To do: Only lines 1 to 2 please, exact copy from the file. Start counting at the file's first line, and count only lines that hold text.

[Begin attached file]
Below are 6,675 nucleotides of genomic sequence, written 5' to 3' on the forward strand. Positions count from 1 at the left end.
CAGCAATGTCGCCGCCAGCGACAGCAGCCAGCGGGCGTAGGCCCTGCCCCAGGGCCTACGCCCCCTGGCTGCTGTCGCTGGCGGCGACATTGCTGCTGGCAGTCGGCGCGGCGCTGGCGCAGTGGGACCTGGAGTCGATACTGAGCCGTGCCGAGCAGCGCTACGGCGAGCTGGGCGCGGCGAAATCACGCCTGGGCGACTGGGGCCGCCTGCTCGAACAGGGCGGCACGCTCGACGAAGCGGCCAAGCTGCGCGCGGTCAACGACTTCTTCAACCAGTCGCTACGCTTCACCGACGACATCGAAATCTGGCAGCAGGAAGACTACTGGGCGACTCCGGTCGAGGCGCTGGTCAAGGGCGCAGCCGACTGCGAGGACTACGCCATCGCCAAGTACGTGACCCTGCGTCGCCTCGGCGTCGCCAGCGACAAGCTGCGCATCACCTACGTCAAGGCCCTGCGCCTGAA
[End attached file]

Below are 6,675 nucleotides of genomic sequence, written 5' to 3' on the forward strand. Positions count from 1 at the left end.
CAGCAATGTCGCCGCCAGCGACAGCAGCCAGCGGGCGTAGGCCCTGCCCCAGGGCCTACGCCCCCTGGCTGCTGTCGCTGGCGGCGACATTGCTGCTGGCAGTCGGCGCGGCGCTGGCGCAGTGGGACCTGGAGTCGATACTGAGCCGTGCCGAGCAGCGCTACGGCGAGCTGGGCGCGGCGAAATCACGCCTGGGCGACTGGGGCCGCCTGCTCGAACAGGGCGGCACGCTCGACGAAGCGGCCAAGCTGCGCGCGGTCAACGACTTCTTCAACCAGTCGCTACGCTTCACCGACGACATCGAAATCTGGCAGCAGGAAGACTACTGGGCGACTCCGGTCGAGGCGCTGGTCAAGGGCGCAGCCGACTGCGAGGACTACGCCATCGCCAAGTACGTGACCCTGCGTCGCCTCGGCGTCGCCAGCGACAAGCTGCGCATCACCTACGTCAAGGCCCTGCGCCTGAA